Against this backdrop, institutional investors are increasingly inclined to invest with private debt managers who utilize advanced analytical-based due diligence techniques and engage in partnerships with third-party entities throughout the value chain, ranging from deal sourcing to reporting and surveillance. To help asset managers and financial institutions, here are some best practices that are key for private credit firms who wish to differentiate themselves, best insulate themselves in a deteriorating economic environment and ultimately gain a competitive edge.
Build a Centralized Information Repository to Shore Up Monitoring
Private credit asset managers are increasingly adopting the practice of a centralized “information repository” to enhance portfolio surveillance and reporting. These repositories store and track key information about each investment, such as financial performance and debt covenants. By maintaining a centralized information repository, asset managers can track key investment metrics constantly, immediately spot potential issues and take appropriate action to mitigate them. Internal cloud-based tools and platforms not only centralize information; they also provide users with access to investment parameters, performance and risks to ensure real-time monitoring.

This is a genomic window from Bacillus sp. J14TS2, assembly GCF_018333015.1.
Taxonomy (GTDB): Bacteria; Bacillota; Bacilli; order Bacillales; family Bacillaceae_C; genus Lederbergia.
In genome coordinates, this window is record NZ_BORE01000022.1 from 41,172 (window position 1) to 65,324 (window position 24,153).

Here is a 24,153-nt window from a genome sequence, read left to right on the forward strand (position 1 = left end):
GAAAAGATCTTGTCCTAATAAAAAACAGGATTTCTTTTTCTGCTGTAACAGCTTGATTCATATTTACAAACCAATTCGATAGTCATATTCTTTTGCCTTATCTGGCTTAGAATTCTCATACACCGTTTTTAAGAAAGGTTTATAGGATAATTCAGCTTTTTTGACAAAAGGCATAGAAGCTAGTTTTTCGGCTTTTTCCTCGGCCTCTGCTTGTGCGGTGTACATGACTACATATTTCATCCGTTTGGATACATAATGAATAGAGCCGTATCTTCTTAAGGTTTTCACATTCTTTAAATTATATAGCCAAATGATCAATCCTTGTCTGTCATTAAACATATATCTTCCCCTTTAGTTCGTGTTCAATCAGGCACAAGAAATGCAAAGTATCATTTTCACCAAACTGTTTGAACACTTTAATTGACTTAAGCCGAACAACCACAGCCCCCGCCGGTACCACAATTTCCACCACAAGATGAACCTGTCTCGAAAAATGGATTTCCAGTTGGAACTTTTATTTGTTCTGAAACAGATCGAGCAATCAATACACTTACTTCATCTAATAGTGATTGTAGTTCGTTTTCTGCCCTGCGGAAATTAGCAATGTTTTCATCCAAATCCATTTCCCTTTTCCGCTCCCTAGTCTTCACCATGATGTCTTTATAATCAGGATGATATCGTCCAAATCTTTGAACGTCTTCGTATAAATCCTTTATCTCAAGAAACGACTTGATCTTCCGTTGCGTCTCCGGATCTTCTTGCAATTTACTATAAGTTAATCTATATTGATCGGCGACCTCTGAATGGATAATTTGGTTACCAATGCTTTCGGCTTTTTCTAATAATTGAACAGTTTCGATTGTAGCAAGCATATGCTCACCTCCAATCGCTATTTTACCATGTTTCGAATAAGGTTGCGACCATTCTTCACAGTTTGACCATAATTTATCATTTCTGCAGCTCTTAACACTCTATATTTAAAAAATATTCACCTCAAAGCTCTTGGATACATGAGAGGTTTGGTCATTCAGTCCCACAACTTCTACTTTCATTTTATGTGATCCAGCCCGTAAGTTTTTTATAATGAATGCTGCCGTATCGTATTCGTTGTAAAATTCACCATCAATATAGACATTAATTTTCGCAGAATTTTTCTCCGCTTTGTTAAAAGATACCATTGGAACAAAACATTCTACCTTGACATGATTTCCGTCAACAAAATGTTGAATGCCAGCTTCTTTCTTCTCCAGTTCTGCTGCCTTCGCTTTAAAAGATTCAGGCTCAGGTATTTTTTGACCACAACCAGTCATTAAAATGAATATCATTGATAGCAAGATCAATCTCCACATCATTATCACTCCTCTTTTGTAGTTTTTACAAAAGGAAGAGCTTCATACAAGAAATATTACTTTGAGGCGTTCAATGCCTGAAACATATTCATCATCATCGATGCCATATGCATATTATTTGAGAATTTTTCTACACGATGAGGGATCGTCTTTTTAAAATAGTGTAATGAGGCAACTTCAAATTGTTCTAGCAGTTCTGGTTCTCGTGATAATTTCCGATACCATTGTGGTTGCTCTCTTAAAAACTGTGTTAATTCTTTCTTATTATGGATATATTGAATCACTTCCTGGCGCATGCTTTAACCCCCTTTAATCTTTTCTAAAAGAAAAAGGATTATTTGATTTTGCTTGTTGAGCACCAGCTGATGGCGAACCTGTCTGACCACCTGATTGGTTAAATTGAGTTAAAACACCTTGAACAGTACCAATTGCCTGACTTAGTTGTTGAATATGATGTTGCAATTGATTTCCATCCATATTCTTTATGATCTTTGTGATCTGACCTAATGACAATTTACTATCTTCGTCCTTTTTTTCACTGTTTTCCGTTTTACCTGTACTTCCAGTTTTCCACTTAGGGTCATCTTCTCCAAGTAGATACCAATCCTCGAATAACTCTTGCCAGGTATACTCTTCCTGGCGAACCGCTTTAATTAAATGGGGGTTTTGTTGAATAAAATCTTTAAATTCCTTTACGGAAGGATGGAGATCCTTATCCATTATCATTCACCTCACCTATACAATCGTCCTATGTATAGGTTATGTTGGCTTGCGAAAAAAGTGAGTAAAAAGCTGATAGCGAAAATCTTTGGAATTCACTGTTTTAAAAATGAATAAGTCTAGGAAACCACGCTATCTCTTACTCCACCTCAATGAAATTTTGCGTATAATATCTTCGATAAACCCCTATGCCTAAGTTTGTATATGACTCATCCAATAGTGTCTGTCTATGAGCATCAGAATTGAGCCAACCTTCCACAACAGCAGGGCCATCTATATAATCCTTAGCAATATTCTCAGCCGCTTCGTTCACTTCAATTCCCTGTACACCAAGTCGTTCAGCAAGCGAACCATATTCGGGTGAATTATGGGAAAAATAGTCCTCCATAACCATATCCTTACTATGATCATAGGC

To keep these repositories up to date, asset managers employ a team of analysts and professionals who collect and analyze data from each investee company. These repositories improve investor reporting and help to build trust and transparency between asset managers and their investors.
Overall, the trend toward creating centralized information repositories is driven by the dual need for better portfolio management and comprehensive investor transparency and reporting.